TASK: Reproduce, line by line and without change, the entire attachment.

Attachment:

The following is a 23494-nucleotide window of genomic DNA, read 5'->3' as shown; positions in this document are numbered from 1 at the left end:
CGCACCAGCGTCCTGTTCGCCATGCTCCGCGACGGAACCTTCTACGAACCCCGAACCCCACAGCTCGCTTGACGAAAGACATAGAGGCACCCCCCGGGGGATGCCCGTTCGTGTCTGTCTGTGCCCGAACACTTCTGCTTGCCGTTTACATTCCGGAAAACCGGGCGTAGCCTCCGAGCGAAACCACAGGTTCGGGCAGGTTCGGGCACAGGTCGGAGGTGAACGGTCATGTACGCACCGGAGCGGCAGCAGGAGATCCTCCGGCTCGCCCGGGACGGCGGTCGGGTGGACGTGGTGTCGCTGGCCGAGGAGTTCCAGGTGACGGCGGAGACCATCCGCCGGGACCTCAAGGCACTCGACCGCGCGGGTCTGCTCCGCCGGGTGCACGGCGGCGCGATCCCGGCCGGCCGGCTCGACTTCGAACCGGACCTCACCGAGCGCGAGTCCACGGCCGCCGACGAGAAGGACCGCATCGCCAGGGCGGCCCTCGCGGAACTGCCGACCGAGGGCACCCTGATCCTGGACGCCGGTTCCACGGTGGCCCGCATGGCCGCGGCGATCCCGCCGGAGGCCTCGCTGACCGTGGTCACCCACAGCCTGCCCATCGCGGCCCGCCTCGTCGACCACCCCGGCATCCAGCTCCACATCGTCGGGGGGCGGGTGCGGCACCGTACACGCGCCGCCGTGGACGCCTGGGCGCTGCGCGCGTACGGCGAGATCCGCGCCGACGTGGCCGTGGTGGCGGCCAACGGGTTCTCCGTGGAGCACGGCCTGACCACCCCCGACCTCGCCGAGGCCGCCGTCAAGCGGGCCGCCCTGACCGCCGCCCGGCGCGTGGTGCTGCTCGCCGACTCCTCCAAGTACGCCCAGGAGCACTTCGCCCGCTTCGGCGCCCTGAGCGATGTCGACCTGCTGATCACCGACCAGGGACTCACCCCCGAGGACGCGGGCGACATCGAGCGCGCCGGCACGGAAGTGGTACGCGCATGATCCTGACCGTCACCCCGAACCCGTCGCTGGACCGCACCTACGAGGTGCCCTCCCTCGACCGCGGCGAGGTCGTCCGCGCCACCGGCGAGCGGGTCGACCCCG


The following is a 23494-nucleotide window of genomic DNA, read 5'->3' as shown; positions in this document are numbered from 1 at the left end:
CGCACCAGCGTCCTGTTCGCCATGCTCCGCGACGGAACCTTCTACGAACCCCGAACCCCACAGCTCGCTTGACGAAAGACATAGAGGCACCCCCCGGGGGATGCCCGTTCGTGTCTGTCTGTGCCCGAACACTTCTGCTTGCCGTTTACATTCCGGAAAACCGGGCGTAGCCTCCGAGCGAAACCACAGGTTCGGGCAGGTTCGGGCACAGGTCGGAGGTGAACGGTCATGTACGCACCGGAGCGGCAGCAGGAGATCCTCCGGCTCGCCCGGGACGGCGGTCGGGTGGACGTGGTGTCGCTGGCCGAGGAGTTCCAGGTGACGGCGGAGACCATCCGCCGGGACCTCAAGGCACTCGACCGCGCGGGTCTGCTCCGCCGGGTGCACGGCGGCGCGATCCCGGCCGGCCGGCTCGACTTCGAACCGGACCTCACCGAGCGCGAGTCCACGGCCGCCGACGAGAAGGACCGCATCGCCAGGGCGGCCCTCGCGGAACTGCCGACCGAGGGCACCCTGATCCTGGACGCCGGTTCCACGGTGGCCCGCATGGCCGCGGCGATCCCGCCGGAGGCCTCGCTGACCGTGGTCACCCACAGCCTGCCCATCGCGGCCCGCCTCGTCGACCACCCCGGCATCCAGCTCCACATCGTCGGGGGGCGGGTGCGGCACCGTACACGCGCCGCCGTGGACGCCTGGGCGCTGCGCGCGTACGGCGAGATCCGCGCCGACGTGGCCGTGGTGGCGGCCAACGGGTTCTCCGTGGAGCACGGCCTGACCACCCCCGACCTCGCCGAGGCCGCCGTCAAGCGGGCCGCCCTGACCGCCGCCCGGCGCGTGGTGCTGCTCGCCGACTCCTCCAAGTACGCCCAGGAGCACTTCGCCCGCTTCGGCGCCCTGAGCGATGTCGACCTGCTGATCACCGACCAGGGACTCACCCCCGAGGACGCGGGCGACATCGAGCGCGCCGGCACGGAAGTGGTACGCGCATGATCCTGACCGTCACCCCGAACCCGTCGCTGGACCGCACCTACGAGGTGCCCTCCCTCGACCGCGGCGAGGTCGTCCGCGCCACCGGCGAGCGGGTCGACCCCG